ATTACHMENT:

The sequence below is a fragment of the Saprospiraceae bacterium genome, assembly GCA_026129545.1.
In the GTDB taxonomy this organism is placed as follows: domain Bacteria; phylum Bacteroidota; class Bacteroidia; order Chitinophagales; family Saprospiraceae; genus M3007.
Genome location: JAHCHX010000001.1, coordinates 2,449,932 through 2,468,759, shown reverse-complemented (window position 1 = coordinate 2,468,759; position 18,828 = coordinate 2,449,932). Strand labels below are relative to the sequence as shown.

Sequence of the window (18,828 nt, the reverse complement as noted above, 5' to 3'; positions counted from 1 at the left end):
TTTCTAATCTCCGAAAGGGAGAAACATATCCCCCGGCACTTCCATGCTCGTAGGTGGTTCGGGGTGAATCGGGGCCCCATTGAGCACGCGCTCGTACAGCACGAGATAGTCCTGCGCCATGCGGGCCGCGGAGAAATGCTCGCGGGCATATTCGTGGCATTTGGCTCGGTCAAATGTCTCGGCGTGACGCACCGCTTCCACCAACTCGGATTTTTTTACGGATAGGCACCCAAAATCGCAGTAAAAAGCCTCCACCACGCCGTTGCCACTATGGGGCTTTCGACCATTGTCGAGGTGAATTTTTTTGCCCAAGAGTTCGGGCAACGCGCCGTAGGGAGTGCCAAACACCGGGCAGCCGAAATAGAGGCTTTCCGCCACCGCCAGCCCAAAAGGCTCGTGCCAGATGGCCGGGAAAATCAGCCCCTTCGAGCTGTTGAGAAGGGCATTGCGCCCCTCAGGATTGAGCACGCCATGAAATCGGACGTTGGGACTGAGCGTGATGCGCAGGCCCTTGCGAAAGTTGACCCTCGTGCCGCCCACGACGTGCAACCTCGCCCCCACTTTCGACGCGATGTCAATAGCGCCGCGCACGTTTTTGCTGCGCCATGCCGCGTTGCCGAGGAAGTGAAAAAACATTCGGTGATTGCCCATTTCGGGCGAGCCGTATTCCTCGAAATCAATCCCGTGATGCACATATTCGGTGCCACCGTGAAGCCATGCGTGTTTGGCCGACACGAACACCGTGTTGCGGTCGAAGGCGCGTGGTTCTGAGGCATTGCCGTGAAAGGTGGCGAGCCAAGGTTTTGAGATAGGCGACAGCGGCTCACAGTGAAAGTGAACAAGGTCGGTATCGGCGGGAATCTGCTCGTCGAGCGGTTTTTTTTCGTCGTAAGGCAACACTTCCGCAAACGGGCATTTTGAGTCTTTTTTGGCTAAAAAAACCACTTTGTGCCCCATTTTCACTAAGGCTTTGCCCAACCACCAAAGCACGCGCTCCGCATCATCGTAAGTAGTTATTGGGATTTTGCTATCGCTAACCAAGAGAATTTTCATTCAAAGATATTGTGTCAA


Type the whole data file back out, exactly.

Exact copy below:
The sequence below is a fragment of the Saprospiraceae bacterium genome, assembly GCA_026129545.1.
In the GTDB taxonomy this organism is placed as follows: domain Bacteria; phylum Bacteroidota; class Bacteroidia; order Chitinophagales; family Saprospiraceae; genus M3007.
Genome location: JAHCHX010000001.1, coordinates 2,449,932 through 2,468,759, shown reverse-complemented (window position 1 = coordinate 2,468,759; position 18,828 = coordinate 2,449,932). Strand labels below are relative to the sequence as shown.

Sequence of the window (18,828 nt, the reverse complement as noted above, 5' to 3'; positions counted from 1 at the left end):
TTTCTAATCTCCGAAAGGGAGAAACATATCCCCCGGCACTTCCATGCTCGTAGGTGGTTCGGGGTGAATCGGGGCCCCATTGAGCACGCGCTCGTACAGCACGAGATAGTCCTGCGCCATGCGGGCCGCGGAGAAATGCTCGCGGGCATATTCGTGGCATTTGGCTCGGTCAAATGTCTCGGCGTGACGCACCGCTTCCACCAACTCGGATTTTTTTACGGATAGGCACCCAAAATCGCAGTAAAAAGCCTCCACCACGCCGTTGCCACTATGGGGCTTTCGACCATTGTCGAGGTGAATTTTTTTGCCCAAGAGTTCGGGCAACGCGCCGTAGGGAGTGCCAAACACCGGGCAGCCGAAATAGAGGCTTTCCGCCACCGCCAGCCCAAAAGGCTCGTGCCAGATGGCCGGGAAAATCAGCCCCTTCGAGCTGTTGAGAAGGGCATTGCGCCCCTCAGGATTGAGCACGCCATGAAATCGGACGTTGGGACTGAGCGTGATGCGCAGGCCCTTGCGAAAGTTGACCCTCGTGCCGCCCACGACGTGCAACCTCGCCCCCACTTTCGACGCGATGTCAATAGCGCCGCGCACGTTTTTGCTGCGCCATGCCGCGTTGCCGAGGAAGTGAAAAAACATTCGGTGATTGCCCATTTCGGGCGAGCCGTATTCCTCGAAATCAATCCCGTGATGCACATATTCGGTGCCACCGTGAAGCCATGCGTGTTTGGCCGACACGAACACCGTGTTGCGGTCGAAGGCGCGTGGTTCTGAGGCATTGCCGTGAAAGGTGGCGAGCCAAGGTTTTGAGATAGGCGACAGCGGCTCACAGTGAAAGTGAACAAGGTCGGTATCGGCGGGAATCTGCTCGTCGAGCGGTTTTTTTTCGTCGTAAGGCAACACTTCCGCAAACGGGCATTTTGAGTCTTTTTTGGCTAAAAAAACCACTTTGTGCCCCATTTTCACTAAGGCTTTGCCCAACCACCAAAGCACGCGCTCCGCATCATCGTAAGTAGTTATTGGGATTTTGCTATCGCTAACCAAGAGAATTTTCATTCAAAGATATTGTGTCAA